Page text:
The whole process took about eight months, once the couple opted for an international adoption.
“It was extremely scary, leaving the country and going to Russia,” said Mark Wolnik.
“It was scary and great. I mean, all the sudden I have a baby,” said Meg Wolnik.
“It’s the best thing we ever did in our lives. I wouldn’t trade it for anything, ever. We got the best daughter we could have gotten. We couldn’t’ have produced a better one ourselves. She’s the light of our lives,” said Mark Wolnik.
“It’s almost like God said, ‘here’s a gold platter and here’s your perfect kid. Here’s the child Meg Wolnik can handle and here she is,’” said Meg Wolnik.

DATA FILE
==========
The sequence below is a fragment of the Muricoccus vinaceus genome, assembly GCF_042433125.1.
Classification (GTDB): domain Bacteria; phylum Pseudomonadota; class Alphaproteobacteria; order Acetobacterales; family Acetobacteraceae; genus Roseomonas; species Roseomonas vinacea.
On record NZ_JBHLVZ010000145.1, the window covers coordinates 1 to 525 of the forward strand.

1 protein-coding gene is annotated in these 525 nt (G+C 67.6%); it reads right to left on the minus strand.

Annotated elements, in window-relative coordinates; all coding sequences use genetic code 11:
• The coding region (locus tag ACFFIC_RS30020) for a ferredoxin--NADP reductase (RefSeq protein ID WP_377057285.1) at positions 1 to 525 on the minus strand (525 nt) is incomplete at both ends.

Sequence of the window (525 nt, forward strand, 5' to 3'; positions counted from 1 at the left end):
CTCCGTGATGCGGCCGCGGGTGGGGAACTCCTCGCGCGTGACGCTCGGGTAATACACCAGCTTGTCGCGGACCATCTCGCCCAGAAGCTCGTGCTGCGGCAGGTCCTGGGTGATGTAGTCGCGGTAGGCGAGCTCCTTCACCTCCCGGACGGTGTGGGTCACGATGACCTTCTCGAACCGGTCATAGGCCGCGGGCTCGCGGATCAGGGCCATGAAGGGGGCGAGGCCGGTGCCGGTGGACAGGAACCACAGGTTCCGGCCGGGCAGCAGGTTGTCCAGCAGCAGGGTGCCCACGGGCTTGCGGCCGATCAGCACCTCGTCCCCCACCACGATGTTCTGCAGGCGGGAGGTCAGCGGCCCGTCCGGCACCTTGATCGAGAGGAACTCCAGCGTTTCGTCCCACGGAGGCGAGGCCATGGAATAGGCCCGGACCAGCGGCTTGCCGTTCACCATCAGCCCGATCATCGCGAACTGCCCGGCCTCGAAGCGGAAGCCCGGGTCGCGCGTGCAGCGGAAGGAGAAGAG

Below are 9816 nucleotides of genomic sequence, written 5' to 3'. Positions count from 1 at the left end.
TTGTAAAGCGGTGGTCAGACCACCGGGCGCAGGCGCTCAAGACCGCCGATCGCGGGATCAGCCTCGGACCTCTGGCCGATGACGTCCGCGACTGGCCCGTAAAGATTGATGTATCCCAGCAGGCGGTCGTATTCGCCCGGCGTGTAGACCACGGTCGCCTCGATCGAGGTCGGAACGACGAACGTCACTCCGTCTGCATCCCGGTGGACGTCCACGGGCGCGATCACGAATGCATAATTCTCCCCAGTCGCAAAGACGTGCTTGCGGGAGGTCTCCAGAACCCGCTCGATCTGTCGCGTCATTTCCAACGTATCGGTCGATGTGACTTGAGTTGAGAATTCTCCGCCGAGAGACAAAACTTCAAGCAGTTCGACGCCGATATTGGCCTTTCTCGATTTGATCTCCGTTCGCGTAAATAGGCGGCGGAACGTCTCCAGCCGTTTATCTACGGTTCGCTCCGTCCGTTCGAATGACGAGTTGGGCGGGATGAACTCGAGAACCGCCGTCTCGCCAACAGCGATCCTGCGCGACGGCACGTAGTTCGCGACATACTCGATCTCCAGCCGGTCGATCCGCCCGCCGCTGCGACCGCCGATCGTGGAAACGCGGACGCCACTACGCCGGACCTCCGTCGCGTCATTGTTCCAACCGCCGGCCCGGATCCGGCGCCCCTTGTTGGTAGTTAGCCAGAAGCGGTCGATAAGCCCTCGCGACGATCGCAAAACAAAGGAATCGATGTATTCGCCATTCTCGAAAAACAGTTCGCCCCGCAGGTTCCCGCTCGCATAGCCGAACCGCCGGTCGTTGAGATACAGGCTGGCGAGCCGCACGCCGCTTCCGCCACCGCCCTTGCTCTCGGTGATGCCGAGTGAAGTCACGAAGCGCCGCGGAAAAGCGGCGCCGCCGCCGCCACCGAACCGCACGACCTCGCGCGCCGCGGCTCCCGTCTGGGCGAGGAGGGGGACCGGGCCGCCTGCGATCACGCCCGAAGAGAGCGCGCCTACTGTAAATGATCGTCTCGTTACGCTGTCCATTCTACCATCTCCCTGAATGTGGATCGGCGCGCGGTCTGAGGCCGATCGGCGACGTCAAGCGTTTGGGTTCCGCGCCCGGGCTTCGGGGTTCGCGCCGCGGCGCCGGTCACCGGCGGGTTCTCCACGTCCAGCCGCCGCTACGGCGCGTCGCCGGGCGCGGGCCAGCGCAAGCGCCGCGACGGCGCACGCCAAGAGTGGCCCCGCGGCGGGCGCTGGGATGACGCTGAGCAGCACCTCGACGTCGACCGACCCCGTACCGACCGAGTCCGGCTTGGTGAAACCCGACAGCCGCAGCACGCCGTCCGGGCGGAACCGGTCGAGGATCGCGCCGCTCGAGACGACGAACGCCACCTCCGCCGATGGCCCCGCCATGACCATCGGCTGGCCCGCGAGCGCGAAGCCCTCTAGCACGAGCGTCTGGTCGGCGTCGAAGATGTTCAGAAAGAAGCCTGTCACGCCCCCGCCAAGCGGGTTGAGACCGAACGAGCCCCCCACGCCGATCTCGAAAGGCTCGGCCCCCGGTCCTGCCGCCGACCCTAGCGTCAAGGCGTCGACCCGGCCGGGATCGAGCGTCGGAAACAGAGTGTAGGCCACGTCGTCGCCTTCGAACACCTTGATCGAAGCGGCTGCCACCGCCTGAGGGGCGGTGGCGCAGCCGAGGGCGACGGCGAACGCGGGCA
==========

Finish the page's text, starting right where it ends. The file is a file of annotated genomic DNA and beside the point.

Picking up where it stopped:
“I like showing all my friends the pictures in the photo albums, and saying I’m from this place, not here,” said Molly Wolnik.
Friday, Russian President Vladimir Putin signed a bill, banning Americans from adopting Russian children. The act puts the prospective adoption of more than 50 children into jeopardy.
“We were watching the news the other day and we saw that and it was just heartbreaking to see those families on TV,” said Mark Wolnik.
“It would have been my worst nightmare come true,” said Molly Wolnik, when asked how she would have felt if this happened 13 years ago.
- Putin signs anti-US adoptions bill (charlotte.news14.com)
- Putin set to sign bill banning Americans from adopting Russian children (foxnews.com)